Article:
CaribPR Wire, PORSTMOUTH, Dominica, Fri. Sept. 13, 2013: Dominica hotelier, Gregor Nassief, has issued a third letter to LIAT, this time to the shareholders of LIAT, the Hon. Prime Ministers Dr. Baldwin Spencer of Antigua and Barbuda, Freundel Stuart of Barbados, Roosevelt Skerrit of Dominica and Dr. Ralph Gonsalves of St. Vincent and the Grenadines calling for them to “take ownership” of the airline and the crisis. The letter calls for them to “act in the interest of your citizens, your visitors and your economies” and to “break the cycle of perpetual unaccountability.” The public complaint is enclosed for publication.
September 13, 2013
Honourable Dr. Baldwin Spencer of Antigua and Barbuda
Honourable Freundel Stuart of Barbados
Honourable Roosevelt Skerrit of Dominica
Honourable Dr. Ralph Gonsalves of St. Vincent and the Grenadines
V.C. Bird International Airport
P O Box 819
Dear Shareholder Prime Ministers:
Re: Take Ownership
My letters of August 11th and August 19th to the LIAT Board and Chairman respectively were written after LIAT’s worse crisis in its 56-year history had stretched into its third month with no clear explanation of the crisis and with no one accepting responsibility despite clear indications of management and planning errors. It was on that basis that I called for “heads to roll.” As the crisis now stretches into its fourth month (see latest list of incidents attached) the calls for transparency and accountability have grown louder but remain unanswered.
As the effective “owners” of LIAT, the final decision lies with you. You can follow the path of LIAT’s leadership and ignore the calls for transparency and accountability or you can take ownership and act in the interest of your citizens, your visitors and your economies.
Your CEO’s explanations of the crisis have included a long list of issues (unscheduled maintenance, crew shortages, bad weather, airport limitations, delays in obtaining licenses for operating the new ATR aircraft in some territories, and a dire financial situation due to failure by your governments to deliver on committed finance, difficulty in selling Dash-8 aircraft and a 10 per cent decline in revenue). He has taken no direct responsibility for the crisis and admitted to no errors, laying the blame on God and You.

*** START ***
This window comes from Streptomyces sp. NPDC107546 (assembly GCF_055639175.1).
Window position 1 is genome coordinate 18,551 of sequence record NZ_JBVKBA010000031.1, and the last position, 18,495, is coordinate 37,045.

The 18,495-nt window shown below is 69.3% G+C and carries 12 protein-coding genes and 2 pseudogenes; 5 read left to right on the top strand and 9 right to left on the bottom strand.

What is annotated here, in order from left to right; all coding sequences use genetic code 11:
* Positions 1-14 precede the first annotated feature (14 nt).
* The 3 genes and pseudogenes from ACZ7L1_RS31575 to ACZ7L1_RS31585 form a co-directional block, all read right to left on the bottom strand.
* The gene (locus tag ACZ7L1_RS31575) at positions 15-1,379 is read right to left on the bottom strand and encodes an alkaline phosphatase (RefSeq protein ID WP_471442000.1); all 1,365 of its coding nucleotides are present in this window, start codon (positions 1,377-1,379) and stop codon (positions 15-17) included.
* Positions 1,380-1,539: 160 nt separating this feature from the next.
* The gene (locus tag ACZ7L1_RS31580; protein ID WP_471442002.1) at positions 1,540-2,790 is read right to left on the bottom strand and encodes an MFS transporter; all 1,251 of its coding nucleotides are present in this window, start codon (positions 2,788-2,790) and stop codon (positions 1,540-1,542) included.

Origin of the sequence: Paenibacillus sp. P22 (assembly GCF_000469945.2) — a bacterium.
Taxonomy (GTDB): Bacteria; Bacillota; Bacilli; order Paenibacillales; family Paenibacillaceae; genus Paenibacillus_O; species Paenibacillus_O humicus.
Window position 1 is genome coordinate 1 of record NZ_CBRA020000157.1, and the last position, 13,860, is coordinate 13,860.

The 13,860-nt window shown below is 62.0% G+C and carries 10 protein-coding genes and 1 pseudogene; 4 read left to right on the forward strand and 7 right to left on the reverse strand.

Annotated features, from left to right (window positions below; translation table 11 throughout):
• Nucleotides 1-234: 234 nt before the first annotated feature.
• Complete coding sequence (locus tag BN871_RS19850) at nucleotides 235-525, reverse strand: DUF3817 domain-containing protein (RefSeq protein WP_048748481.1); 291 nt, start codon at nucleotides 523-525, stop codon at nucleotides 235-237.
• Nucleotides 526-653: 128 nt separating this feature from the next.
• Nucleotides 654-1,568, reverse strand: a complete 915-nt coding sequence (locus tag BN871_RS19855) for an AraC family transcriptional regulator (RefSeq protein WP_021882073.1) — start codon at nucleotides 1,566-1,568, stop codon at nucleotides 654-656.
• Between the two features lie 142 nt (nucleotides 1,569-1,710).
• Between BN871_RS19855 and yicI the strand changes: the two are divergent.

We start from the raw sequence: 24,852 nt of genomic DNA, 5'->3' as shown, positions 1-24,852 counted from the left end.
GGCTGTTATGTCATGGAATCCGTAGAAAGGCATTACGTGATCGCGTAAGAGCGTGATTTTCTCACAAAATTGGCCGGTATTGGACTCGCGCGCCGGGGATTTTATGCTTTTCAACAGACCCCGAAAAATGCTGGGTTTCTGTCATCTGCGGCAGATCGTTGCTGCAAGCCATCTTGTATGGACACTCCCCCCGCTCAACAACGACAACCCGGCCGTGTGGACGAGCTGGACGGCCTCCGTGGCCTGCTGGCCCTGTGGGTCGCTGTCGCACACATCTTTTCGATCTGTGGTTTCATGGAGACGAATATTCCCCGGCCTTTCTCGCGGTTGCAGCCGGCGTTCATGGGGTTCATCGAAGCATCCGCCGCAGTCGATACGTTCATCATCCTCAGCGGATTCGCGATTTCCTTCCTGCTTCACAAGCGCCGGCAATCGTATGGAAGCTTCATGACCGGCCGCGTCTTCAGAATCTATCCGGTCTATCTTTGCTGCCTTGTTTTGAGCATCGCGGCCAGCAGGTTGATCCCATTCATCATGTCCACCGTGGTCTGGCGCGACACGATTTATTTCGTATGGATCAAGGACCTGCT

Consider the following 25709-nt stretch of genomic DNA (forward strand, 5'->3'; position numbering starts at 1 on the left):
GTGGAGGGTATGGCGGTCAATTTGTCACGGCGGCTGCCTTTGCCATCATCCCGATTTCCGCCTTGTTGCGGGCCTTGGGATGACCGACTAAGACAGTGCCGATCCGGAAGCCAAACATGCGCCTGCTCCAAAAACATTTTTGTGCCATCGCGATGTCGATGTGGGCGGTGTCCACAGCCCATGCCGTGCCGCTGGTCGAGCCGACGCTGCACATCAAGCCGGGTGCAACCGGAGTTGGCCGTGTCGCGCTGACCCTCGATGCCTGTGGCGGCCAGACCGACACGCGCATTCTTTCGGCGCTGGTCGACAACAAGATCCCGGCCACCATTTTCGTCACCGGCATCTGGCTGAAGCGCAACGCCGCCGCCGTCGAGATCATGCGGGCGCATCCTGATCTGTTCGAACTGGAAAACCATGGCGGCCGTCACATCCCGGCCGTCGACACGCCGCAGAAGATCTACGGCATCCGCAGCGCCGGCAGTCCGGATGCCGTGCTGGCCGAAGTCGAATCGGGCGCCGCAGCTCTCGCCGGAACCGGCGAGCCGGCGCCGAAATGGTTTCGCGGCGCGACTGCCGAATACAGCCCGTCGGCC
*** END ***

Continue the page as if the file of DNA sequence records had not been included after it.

In a brazen act of self-preservation and back scratching, your CEO has rejected a call from many, including the Leeward Island Airline Pilots Association (LIALPA), for an independent investigation into the crisis, choosing instead a “full post-mortem on what went wrong,” the objective of which would also be to reward staff for their “heroic duties and human service.” And those who “dropped the ball” would be identified “for counseling or better training.”
If after a crisis as deep and wide as this, your CEO is allowed to get away with blocking an independent investigation (in which he would surely be the primary target) and throwing some niceties at staff (in order to calm a revolt), then it surely explains the culture of unaccountability that has led to EC$344m in accumulated deficits at the end of 2012 (sure to grow larger in 2013 as a result of the current mess). Now add to that the gamble of EC$250m+ on the re-fleeting exercise and you end up with a half billion-dollar burden gift-wrapped in perpetual unaccountability that is now your responsibility.
Break the cycle
If no one is ever held accountable, then no matter how bad it is, it doesn’t matter, and so it just keeps getting worst.
As owners, I appeal to you to hold LIAT’s Board and Executive Team to a much higher standard of performance, one that delivers a great customer experience and a solid financial performance.
As owners, I appeal to you to reorganize and restructure the Board of Directors and Executive team and to hold them accountable to achieve the necessary objectives, giving them the autonomy and authority, free from political interference.
As owners, I appeal to you to be owners, to step up and to act in the interest of your citizens, your visitors and your economies and to break the cycle of perpetual unaccountability.
As Victor Hugo said, “All the forces in the world are not so powerful as an idea whose time has come.” The idea that LIAT can be and must be an airline that is well managed and delivers a great customer experience and a solid financial performance has come. Constant disappointment, dismay and disruption must become a thing of the past. Half billion-dollar burdens on our treasuries must end.